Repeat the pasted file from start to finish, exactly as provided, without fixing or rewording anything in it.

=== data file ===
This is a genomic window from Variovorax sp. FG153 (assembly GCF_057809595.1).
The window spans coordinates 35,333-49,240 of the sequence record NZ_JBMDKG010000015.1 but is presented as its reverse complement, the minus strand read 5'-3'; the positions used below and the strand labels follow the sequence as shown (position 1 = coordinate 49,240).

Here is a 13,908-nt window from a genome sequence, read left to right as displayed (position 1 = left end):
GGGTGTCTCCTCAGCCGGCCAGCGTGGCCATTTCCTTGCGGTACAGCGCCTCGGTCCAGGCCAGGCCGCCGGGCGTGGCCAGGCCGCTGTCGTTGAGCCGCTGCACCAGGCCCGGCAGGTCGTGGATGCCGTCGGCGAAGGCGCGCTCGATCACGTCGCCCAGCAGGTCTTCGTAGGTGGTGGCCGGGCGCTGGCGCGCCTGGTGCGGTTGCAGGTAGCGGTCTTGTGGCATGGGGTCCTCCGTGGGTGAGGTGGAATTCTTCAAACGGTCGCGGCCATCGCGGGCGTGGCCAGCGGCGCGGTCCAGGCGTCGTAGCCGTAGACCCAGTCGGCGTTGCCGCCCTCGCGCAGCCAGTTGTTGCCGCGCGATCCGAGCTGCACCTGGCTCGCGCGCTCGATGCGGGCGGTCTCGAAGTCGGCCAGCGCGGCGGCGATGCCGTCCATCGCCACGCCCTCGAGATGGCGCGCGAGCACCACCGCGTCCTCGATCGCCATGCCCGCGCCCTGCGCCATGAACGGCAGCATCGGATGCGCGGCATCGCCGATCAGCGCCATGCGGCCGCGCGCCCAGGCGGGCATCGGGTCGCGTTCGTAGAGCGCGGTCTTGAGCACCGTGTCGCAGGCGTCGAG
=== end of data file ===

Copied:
This is a genomic window from Variovorax sp. FG153 (assembly GCF_057809595.1).
The window spans coordinates 35,333-49,240 of the sequence record NZ_JBMDKG010000015.1 but is presented as its reverse complement, the minus strand read 5'-3'; the positions used below and the strand labels follow the sequence as shown (position 1 = coordinate 49,240).

Here is a 13,908-nt window from a genome sequence, read left to right as displayed (position 1 = left end):
GGGTGTCTCCTCAGCCGGCCAGCGTGGCCATTTCCTTGCGGTACAGCGCCTCGGTCCAGGCCAGGCCGCCGGGCGTGGCCAGGCCGCTGTCGTTGAGCCGCTGCACCAGGCCCGGCAGGTCGTGGATGCCGTCGGCGAAGGCGCGCTCGATCACGTCGCCCAGCAGGTCTTCGTAGGTGGTGGCCGGGCGCTGGCGCGCCTGGTGCGGTTGCAGGTAGCGGTCTTGTGGCATGGGGTCCTCCGTGGGTGAGGTGGAATTCTTCAAACGGTCGCGGCCATCGCGGGCGTGGCCAGCGGCGCGGTCCAGGCGTCGTAGCCGTAGACCCAGTCGGCGTTGCCGCCCTCGCGCAGCCAGTTGTTGCCGCGCGATCCGAGCTGCACCTGGCTCGCGCGCTCGATGCGGGCGGTCTCGAAGTCGGCCAGCGCGGCGGCGATGCCGTCCATCGCCACGCCCTCGAGATGGCGCGCGAGCACCACCGCGTCCTCGATCGCCATGCCCGCGCCCTGCGCCATGAACGGCAGCATCGGATGCGCGGCATCGCCGATCAGCGCCATGCGGCCGCGCGCCCAGGCGGGCATCGGGTCGCGTTCGTAGAGCGCGGTCTTGAGCACCGTGTCGCAGGCGTCGAG